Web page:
Nixon’s legal practice covers a broad range of civil litigation issues. The subject matter of his more than 1000 cases has varied from the highly complex, such as class actions involving securities fraud, large contract disputes for public oil and gas companies, and large multi-party product cases, to election law, employment law, construction, professional negligence (engineers, architects), business torts, and administrative disputes. Mr. Nixon has also defended insurance companies in matters regarding bad faith, deceptive trade practices, and insurance code violations.
Mr. Nixon has first-chaired numerous jury trials to verdict; and he has written and argued over 15 appeals, including appeals to the Texas Supreme Court and the U.S. Court of Appeals for the 4th and 5th Circuit. He has been Board Certified in Civil Trial Law by the Texas Board of Legal Certification for more than 20 years.
Mr. Nixon was a member of the Texas House of Representatives (District 133) for 12 years, where he served as Chairman of the House Committee on Civil Practices.
During the 77th Legislative Session, he was appointed by his Republican peers to serve as Republican Whip. The Speaker appointed him to co-chair a special interim committee on workers’ compensation. During the 78th Legislative Session, Mr. Nixon authored and passed a comprehensive tort reform bill and the companion Constitutional Amendment, known as Proposition 12. The comprehensive tort reform bill addressed many long-ignored issues affecting the civil court system. It focused on bringing a balance to the civil justice system, reducing litigation costs, and addressing the role of litigation in society. The bill modified rules and procedures, class action lawsuits, offers of settlement, proportionate responsibility, products liability, medical malpractice, charitable volunteer immunity and liability, and liability relating to asbestos claims. Public school teachers were also protected from frivolous claims. Texas voters approved this constitutional amendment in September 2003. Mr. Nixon has been a featured speaker for the U.S. Chamber of Commerce on tort reform and has been designated as a “Legal Reform Champion” by the American Tort Reform Association. He speaks and writes nationally on this subject.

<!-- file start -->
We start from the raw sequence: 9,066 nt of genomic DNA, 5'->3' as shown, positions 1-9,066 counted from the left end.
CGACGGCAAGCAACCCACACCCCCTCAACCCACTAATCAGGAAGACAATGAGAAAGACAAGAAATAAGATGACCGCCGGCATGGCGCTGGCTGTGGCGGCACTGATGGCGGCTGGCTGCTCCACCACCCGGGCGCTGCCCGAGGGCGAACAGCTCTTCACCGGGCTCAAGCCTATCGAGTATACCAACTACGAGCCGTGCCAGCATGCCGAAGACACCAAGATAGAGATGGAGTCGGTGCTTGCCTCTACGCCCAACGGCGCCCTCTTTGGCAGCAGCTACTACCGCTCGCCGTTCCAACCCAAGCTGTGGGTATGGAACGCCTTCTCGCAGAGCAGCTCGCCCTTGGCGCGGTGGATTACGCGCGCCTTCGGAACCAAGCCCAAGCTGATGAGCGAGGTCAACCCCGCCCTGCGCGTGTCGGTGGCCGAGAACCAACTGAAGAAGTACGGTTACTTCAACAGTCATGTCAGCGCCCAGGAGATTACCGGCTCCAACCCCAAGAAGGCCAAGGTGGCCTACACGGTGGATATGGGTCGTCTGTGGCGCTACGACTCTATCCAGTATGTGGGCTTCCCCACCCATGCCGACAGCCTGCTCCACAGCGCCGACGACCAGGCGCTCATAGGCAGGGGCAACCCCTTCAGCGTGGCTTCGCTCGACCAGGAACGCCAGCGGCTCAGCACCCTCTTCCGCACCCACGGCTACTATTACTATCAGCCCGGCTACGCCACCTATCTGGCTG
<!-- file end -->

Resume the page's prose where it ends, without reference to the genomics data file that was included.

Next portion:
In the 79th Legislative session, Mr. Nixon authored the legislation which ended the abuses in the asbestos and silica claims docket, creating a direct pathway to recovery for those with objectively diagnosed illness.
Mr. Nixon has also authored and passed other important legislation dealing with barratry, identity theft, and child abduction.